controls and displays could not be adjusted so as to satisfy the users’ expectations. Nurses prepared
medications and documentation in an environment that was prone to interruptions.
Originality/value – Recommendations for implementing a HIT system in rural healthcare facilities
can be categorized into five areas: people, tasks, tools, environment, and organization. Detailed
remedial measures are provided for achieving continuous process improvements at resource-limited
healthcare facilities in rural areas.
Keywords Process improvement, Electronic health record, Health information technology,
Medication administration process, Workflow
Paper type Research paper

1. Introduction
Health information technology (HIT) systems have been recognized as a solution for
reducing medication errors and improving the quality of care in the healthcare field
(Bates et al., 1998; Poon et al., 2006, 2010; Jaana et al., 2012; El-Kareh et al., 2013;
Patterson, 2012). Since the late 1990s, HIT systems have been promoted in the
healthcare sector not only because they are compatible with the commonly used clinical
documentation system and the electronic health record (EHR) system (Khoury, 1997;
Krall, 1995; Berg et al., 1998), but also because they include a computerized physician
order entry (CPOE) system, a barcode scanning system, electronic medication
administration records (eMAR, a formal computer-based record of the drugs
administered to a patient), decision support tools, etc. (Wakefield et al., 2010;
McCartney, 2006, 2011; Goldschmidt, 2005). The aforementioned systems cannot be
considered separately if the U

Implementation of an electronic health records system in a small clinic: the viewpoint of clinic staff

Pascale Carayon
*, Paul Smith

, Ann Schoofs Hundt

, Vipat Kuruchittham

and Qian Li


Center for Quality and Productivity Improvement, University of Wisconsin-Madison, Madison, WI, USA;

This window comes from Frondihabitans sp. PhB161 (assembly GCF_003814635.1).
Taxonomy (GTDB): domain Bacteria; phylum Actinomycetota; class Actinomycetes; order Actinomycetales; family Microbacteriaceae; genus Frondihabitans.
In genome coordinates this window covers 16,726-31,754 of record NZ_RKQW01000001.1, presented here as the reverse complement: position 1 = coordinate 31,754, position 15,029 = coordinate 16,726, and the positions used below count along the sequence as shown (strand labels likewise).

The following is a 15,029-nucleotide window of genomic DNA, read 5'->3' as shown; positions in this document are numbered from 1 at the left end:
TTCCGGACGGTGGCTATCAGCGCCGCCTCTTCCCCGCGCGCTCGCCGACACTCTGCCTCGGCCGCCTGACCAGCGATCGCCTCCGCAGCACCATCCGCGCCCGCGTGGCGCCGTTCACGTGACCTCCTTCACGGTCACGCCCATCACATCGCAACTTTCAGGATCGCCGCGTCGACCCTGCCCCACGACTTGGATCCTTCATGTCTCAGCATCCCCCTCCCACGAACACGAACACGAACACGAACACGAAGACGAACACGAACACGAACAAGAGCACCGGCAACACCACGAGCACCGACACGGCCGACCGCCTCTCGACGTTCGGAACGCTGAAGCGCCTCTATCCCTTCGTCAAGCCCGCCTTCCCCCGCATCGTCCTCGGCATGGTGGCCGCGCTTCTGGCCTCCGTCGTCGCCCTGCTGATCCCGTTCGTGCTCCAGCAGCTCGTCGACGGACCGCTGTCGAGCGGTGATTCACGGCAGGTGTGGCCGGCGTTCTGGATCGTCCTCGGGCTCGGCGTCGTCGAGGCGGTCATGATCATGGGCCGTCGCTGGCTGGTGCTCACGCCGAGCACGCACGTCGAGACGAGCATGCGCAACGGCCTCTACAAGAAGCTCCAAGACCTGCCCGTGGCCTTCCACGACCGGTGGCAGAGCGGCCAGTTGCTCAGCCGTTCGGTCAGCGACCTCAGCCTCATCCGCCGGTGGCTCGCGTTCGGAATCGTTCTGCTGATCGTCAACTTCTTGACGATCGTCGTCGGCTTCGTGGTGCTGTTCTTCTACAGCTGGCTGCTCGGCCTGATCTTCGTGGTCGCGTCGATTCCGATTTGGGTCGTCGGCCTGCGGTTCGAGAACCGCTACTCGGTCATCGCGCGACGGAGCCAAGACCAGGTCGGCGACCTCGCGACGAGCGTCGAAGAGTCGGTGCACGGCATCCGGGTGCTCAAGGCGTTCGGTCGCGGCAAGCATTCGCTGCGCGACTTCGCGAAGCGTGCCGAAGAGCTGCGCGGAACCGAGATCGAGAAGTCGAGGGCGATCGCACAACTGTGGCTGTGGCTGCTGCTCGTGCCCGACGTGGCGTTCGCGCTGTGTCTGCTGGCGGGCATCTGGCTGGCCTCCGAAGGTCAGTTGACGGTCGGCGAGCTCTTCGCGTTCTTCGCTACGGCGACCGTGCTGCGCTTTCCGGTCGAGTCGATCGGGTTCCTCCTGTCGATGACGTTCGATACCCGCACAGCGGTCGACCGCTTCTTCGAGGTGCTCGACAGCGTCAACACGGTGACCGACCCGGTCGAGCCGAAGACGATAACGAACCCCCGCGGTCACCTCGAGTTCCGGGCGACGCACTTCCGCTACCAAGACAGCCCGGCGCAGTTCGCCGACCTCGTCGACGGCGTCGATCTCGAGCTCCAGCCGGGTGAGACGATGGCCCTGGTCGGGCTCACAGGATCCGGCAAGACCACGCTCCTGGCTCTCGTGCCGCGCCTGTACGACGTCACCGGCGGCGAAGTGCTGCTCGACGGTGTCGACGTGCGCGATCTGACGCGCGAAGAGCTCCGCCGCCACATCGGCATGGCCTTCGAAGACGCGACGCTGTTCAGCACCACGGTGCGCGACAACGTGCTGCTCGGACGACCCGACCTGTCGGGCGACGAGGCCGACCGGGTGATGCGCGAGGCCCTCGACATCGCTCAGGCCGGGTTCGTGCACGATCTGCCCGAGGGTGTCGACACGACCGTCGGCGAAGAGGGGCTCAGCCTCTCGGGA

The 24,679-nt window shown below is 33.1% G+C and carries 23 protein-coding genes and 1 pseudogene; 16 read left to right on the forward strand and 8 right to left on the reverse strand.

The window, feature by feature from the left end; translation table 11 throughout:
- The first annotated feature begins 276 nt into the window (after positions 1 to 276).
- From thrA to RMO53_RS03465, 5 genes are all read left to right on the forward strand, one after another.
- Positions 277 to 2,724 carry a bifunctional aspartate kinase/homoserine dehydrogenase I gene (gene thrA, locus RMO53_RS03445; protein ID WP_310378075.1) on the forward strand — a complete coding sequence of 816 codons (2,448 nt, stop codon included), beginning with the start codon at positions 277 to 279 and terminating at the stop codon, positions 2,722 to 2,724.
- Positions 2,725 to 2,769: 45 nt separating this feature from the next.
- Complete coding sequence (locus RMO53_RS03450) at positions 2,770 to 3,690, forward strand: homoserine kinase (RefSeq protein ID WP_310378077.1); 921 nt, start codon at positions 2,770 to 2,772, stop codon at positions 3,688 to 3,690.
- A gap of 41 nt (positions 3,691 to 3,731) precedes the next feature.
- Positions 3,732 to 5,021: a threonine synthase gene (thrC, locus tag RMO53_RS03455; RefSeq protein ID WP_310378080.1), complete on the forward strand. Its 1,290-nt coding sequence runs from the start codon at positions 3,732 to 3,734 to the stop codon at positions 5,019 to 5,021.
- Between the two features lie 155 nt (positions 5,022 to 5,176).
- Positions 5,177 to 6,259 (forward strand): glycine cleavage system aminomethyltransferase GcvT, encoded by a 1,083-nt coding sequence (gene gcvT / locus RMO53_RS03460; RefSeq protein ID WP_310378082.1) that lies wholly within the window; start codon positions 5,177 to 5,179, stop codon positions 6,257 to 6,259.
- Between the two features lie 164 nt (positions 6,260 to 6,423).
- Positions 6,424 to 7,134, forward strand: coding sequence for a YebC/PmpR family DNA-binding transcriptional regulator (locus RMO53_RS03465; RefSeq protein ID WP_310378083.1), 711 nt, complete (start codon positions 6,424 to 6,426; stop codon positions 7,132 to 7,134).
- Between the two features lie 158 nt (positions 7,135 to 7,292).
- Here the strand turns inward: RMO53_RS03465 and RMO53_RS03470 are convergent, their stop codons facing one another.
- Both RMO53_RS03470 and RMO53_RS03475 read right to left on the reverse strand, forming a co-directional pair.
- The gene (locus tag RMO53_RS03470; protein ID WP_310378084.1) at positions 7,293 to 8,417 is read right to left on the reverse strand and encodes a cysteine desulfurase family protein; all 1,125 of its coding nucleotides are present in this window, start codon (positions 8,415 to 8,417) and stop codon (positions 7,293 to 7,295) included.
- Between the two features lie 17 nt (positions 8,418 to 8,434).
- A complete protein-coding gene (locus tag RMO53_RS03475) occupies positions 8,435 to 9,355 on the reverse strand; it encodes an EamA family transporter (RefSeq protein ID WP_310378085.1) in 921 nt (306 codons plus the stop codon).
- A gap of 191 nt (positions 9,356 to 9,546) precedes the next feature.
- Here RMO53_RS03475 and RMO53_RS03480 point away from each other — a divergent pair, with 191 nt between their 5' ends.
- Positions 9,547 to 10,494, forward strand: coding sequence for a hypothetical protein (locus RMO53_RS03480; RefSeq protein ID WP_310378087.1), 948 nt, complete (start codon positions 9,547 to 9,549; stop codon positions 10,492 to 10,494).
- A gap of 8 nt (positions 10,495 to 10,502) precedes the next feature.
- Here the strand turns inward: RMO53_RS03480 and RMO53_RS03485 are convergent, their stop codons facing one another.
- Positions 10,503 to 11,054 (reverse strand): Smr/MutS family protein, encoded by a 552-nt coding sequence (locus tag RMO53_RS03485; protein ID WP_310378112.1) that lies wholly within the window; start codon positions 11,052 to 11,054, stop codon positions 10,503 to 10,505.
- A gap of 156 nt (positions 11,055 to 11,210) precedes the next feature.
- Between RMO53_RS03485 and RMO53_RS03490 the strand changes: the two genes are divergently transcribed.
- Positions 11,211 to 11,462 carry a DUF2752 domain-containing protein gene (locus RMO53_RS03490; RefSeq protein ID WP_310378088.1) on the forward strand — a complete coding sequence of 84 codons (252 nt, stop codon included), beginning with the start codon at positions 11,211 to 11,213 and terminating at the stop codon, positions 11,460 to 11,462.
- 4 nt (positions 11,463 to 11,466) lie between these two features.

Department of

Industrial and Systems Engineering, University of Wisconsin-Madison, Madison, WI, USA;
Department of Family Medicine,

University of Wisconsin Medical School, WI, USA;
University of Wisconsin Medical Foundation, WI, USA;

College of Public

Health, Chulalongkorn University, Bangkok, Thailand;
Center for Quality and Productivity Improvement, University of Wisconsin-
Madison, WI, USA

(Received November 2005; final version received August 2007)

In this study, we examined the implementation of an electronic health records (EHR) system in a small family
practice clinic. We used three data collection instruments to evaluate user experience, work pattern changes, and
organisational changes related to the implementation and use of the EHR system: (1) an EHR user survey, (2)
interviews with key personnel involved in the EHR implementation project, and (3) a work analysis of clinic staff. A
longitudinal design with two data-collection rounds was employed: data were collected prior to EHR
implementation and after EHR implementation. Both quantitative and qualitative data were collected and
analysed. Employees of the small clinic perceived few changes in their work after the implementation of the EHR
system, except for increased dependency on computers and a small increase in perceived workload. The work
analysis showed a dramatic increase in the amount of time spent on computers by the various job categories. The
EHR implementation did not change the amount of time spent by physicians with patients. On the other hand, the
work of clinical and office staff changed significantly, and included decreases in time spent distributing charts,
transcription and other clerical tasks. The interviews provided important contextual information regarding EHR
implementation, and showed some positive elements (e.g., planning of training), but also some negative elements